Leaf eating monkeys often do better in second growth forest than virgin ones because the monkeys sometimes eat so much fruit and vegetation from certain kinds of trees that overdose on toxic chemicals. In young forests the trees are not large, and do not bare as much of fruit and leaves, consequently they are less likely to provide chemicals in quantities that would cause the monkey to OD.
Monkey Group Behavior
Most monkeys live in groups led by a dominant male and comprised of lesser males, and females and their young. In most groups there are twice as many females as males, with non-group males either living alone or living in a group with other males. Most of the males within the group are juveniles that will eventually leave.
A male monkey usually gains control of a group one of two ways: either by defeating a dominant male in a group and taking over his group and by luring some females away from a group to form his own group.
Within a group the females often get along fairly well. They usually have some sort of ranking system. The males may live peacefully or fight depending in the group, its dynamic, the species and availability of food and females.
These rules don’t apply to all monkeys and apes. In some primate species males hold on to dominance thanks to the collective support of females. In others the females are dominant. In others still dominance and hierarchy are irrelevant concepts.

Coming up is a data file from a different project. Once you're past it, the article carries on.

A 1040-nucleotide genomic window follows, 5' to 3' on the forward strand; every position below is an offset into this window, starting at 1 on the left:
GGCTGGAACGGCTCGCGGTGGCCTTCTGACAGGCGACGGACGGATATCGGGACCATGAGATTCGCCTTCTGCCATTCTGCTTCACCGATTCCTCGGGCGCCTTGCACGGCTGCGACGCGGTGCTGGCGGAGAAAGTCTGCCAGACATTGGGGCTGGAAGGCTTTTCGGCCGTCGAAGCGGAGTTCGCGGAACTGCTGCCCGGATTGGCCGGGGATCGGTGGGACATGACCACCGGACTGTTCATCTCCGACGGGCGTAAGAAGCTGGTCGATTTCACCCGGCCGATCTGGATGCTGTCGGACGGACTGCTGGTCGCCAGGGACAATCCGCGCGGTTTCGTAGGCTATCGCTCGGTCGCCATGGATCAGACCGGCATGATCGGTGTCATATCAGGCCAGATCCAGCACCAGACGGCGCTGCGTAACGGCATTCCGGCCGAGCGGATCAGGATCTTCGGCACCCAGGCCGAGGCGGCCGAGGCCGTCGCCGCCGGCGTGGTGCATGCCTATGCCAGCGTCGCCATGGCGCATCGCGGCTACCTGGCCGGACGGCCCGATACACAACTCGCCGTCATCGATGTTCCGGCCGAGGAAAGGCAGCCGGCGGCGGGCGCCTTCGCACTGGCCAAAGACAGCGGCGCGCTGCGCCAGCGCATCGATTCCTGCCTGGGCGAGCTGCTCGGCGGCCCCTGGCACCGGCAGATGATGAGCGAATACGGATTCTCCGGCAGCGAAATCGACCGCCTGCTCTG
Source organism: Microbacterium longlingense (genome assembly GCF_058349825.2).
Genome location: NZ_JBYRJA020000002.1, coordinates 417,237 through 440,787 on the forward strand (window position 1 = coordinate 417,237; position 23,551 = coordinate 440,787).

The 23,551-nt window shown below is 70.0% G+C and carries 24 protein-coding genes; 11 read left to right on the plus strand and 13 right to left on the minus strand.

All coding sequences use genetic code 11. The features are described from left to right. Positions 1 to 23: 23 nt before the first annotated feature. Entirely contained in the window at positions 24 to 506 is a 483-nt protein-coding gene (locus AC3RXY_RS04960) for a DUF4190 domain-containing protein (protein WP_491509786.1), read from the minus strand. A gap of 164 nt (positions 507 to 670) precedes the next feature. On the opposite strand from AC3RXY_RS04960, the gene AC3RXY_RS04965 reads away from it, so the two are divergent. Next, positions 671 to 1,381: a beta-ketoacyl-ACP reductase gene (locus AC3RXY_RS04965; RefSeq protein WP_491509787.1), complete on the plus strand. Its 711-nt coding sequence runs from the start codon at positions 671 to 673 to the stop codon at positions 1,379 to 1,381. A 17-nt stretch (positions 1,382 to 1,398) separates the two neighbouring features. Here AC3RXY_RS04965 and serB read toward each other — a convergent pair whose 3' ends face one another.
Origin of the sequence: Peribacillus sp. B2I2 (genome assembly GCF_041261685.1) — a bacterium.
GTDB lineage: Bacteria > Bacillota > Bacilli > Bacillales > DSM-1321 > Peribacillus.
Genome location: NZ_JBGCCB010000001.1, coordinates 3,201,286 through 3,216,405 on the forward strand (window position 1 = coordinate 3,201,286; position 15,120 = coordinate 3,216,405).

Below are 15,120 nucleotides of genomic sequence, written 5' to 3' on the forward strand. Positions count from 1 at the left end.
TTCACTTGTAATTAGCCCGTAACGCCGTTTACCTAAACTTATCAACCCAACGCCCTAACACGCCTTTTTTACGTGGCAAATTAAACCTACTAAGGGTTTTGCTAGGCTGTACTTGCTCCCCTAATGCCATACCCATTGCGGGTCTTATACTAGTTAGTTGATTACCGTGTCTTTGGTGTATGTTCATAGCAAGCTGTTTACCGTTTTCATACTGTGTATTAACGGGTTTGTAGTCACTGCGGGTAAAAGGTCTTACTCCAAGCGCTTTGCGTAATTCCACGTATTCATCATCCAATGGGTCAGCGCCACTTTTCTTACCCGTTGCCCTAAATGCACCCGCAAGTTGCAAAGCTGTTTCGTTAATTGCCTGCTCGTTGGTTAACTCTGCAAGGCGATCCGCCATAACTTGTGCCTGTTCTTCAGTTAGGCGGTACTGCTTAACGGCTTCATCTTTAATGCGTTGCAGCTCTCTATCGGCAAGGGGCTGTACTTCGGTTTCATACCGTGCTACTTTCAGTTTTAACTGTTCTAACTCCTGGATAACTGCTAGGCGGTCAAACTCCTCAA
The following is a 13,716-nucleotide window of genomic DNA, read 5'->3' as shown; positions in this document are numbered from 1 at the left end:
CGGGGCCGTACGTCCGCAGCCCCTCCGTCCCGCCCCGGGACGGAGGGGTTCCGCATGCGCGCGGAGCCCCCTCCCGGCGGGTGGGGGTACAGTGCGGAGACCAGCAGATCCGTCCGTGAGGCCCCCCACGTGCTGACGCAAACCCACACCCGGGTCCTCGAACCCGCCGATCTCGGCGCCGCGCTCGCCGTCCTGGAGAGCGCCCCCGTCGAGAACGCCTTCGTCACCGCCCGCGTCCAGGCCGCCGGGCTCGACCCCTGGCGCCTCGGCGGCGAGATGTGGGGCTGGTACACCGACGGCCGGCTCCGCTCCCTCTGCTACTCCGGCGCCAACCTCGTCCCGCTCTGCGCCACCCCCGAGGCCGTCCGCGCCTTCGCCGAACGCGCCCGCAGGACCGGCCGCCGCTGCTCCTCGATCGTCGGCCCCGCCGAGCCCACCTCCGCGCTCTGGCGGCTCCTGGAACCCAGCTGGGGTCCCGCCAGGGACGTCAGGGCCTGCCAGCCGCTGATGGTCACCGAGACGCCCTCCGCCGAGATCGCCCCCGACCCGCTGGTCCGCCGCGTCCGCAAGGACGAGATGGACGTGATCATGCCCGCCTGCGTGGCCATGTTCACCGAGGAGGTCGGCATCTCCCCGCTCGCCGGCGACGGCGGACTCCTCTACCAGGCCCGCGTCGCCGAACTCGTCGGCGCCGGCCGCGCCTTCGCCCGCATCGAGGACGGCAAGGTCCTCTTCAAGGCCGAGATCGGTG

Male Dominance in Rhesus Monkeys and the Rostral Prefrontal Cortex
Commenting on the findings in a paper by Jerome Sallet and his colleagues at Oxford University published in the journal Science,Robert M. Sapolsky wrote in the Los Angeles Times: “Male rhesus monkeys are among the least Dalai Lama-esque of primates. They form strict, linear dominance hierarchies, and the highest-ranking guy holds his position through aggression and intimidation, something primatologists call a "despotic" dominance system. Rhesus males are often brutish and combative. [Source: Robert M. Sapolsky, Los Angeles Times, January 15, 2012. Sapolsky is a professor of neuroscience at Stanford University and the author of "A Primate's Memoir," among other books.]